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Bert Olivier

Posts published by “Bert Olivier”

As an undergraduate student, Bert Olivier discovered Philosophy more or less by accident, but has never regretted it. Because Bert knew very little, Philosophy turned out to be right up his alley, as it were, because of Socrates's teaching, that the only thing we know with certainty, is how little we know. Armed with this 'docta ignorantia', Bert set out to teach students the value of questioning, and even found out that one could write cogently about it, which he did during the 1980s and '90s on a variety of subjects, including an opposition to apartheid. In addition to Philosophy, he has been teaching and writing on his other great loves, namely, nature, culture, the arts, architecture and literature. In the face of the many irrational actions on the part of people, and wanting to understand these, later on he branched out into Psychoanalysis and Social Theory as well, and because Philosophy cultivates in one a strong sense of justice, he has more recently been harnessing what little knowledge he has in intellectual opposition to the injustices brought about by the dominant economic system today, to wit, neoliberal capitalism. His motto is taken from Immanuel Kant's work: 'Sapere aude!' ('Dare to think for yourself!') In 2012 Nelson Mandela Metropolitan University conferred a Distinguished Professorship on him. Bert is attached to the University of the Free State as Honorary Professor of Philosophy.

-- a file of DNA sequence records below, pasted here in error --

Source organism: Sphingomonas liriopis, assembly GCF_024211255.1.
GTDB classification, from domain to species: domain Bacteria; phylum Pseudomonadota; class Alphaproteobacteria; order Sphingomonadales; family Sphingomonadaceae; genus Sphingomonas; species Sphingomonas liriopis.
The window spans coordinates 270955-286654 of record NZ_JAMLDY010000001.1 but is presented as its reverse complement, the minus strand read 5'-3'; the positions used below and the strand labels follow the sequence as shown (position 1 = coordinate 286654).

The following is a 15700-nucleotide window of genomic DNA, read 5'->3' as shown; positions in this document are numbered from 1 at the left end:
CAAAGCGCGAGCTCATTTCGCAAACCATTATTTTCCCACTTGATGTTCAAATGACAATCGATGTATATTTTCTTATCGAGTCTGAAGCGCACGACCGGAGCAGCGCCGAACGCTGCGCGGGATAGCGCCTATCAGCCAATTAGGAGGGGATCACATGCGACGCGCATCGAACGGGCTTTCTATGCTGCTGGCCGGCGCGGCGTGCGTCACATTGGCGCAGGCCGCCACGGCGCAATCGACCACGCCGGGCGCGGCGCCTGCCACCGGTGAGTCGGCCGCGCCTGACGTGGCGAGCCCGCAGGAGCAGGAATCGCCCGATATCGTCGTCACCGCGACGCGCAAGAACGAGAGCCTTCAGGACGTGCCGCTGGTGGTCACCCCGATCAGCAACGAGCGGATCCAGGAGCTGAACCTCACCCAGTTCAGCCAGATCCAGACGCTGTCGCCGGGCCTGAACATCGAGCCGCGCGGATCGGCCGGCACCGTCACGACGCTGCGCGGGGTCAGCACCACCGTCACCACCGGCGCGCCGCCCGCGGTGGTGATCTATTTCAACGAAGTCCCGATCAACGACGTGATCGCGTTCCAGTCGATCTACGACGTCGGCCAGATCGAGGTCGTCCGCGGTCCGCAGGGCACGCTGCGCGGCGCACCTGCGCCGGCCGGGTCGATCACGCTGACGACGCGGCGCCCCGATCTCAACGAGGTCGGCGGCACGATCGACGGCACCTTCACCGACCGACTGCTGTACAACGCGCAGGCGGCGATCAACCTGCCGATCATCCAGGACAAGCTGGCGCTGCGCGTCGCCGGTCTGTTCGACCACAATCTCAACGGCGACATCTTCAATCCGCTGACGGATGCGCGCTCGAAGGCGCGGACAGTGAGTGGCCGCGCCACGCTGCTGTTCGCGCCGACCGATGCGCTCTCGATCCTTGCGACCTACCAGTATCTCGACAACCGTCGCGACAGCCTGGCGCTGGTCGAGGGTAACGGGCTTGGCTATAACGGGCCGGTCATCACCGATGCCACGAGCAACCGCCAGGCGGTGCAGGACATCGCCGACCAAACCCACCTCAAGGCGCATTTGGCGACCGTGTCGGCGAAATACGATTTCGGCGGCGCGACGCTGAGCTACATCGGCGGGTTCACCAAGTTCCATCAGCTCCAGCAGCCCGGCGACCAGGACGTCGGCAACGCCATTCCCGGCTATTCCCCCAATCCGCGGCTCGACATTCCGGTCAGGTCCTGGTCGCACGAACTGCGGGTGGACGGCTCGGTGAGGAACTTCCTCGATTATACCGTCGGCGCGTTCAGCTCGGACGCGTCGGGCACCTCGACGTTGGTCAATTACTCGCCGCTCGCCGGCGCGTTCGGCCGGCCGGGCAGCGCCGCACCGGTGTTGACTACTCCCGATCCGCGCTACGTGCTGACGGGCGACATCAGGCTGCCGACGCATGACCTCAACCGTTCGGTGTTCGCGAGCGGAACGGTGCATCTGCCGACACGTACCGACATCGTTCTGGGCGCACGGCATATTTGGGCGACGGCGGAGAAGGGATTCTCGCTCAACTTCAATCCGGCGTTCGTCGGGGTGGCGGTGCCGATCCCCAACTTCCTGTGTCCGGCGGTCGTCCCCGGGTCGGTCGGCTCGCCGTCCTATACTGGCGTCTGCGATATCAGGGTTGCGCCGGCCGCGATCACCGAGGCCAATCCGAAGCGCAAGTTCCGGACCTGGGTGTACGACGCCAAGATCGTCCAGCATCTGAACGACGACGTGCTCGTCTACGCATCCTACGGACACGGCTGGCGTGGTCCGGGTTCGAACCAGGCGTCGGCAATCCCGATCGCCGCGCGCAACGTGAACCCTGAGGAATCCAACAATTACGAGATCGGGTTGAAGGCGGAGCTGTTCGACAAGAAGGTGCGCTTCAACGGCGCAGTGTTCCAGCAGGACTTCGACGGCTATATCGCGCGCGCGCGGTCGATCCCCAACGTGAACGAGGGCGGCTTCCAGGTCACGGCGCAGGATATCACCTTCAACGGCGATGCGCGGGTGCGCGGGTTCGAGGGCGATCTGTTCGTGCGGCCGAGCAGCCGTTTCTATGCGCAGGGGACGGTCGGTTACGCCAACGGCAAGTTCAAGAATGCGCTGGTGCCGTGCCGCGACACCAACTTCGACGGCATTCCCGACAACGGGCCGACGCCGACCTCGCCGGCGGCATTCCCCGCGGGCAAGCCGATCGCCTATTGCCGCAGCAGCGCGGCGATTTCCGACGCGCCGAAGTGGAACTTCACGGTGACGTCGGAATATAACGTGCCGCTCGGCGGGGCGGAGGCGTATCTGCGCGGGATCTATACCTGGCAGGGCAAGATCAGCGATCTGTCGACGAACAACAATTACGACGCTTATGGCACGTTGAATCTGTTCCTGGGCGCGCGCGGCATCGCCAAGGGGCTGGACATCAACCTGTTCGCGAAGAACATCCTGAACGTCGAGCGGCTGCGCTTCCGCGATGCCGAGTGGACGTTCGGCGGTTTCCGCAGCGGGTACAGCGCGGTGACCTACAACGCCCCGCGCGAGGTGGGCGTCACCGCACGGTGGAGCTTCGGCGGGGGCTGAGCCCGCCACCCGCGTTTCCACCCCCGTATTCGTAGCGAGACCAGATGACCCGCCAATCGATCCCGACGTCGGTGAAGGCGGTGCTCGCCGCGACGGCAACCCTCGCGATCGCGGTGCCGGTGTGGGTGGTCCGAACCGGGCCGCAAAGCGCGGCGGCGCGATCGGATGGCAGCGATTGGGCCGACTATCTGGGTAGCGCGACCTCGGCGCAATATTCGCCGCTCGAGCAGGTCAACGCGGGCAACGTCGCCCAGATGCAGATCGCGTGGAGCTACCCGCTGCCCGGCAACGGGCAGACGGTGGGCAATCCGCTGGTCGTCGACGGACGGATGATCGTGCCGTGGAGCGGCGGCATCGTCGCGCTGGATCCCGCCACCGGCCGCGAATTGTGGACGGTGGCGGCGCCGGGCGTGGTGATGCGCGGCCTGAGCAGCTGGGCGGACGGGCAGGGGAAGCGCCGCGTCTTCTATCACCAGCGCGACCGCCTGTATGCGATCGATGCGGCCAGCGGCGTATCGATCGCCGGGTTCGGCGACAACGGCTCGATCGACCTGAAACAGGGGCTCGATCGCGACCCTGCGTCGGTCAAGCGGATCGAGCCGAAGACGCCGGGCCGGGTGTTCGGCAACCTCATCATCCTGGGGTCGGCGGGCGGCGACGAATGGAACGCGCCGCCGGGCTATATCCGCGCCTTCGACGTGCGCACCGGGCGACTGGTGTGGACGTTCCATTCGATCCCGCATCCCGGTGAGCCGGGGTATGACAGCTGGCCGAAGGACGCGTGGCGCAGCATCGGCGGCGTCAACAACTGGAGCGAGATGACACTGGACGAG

On UFOs and (psychogenic) perception

The recent declassification of previously secret documents by the FBI, and the availability of these on their so-called Vault website, have given the public access…

Shoot the boer: Is meaning ever conclusive?

In the course of reading some of the reports on Julius Malema’s hate speech trial, it struck me that there was something that was woefully…

Some lessons for ecological sustainability

Last night I was privileged to listen to naturalist and film-maker David Attenborough (famous brother of the equally famous Richard Attenborough) who is visiting South…

David Harvey on the recent financial crisis

In his recent book, The Enigma of Capital and the Crises of Capitalism (2010), David Harvey — Distinguished Professor at City University of New York…

The tsunami in Japan: Reality versus simulation

In an age when sophisticated new technologies enable engineers, architects, medical doctors, physicists and molecular biologists to simulate virtually everything that their respective disciplines pertain…

Do you get me?

Protest on the part of the citizens of a country is a way of making their displeasure or grievances known to governing authorities, whether these…

Our society of constant (self-) evaluation

If anyone ever wondered what Foucault’s description of modern, “disciplined” society as one structured by “hierarchical observation”, “normalising judgement” and the “examination” amounts to in…

Egypt: The crisis of modernity all over again?

It is possible to place the incipient revolution in Egypt in a wider historical and philosophical framework — one that is very illuminating regarding its…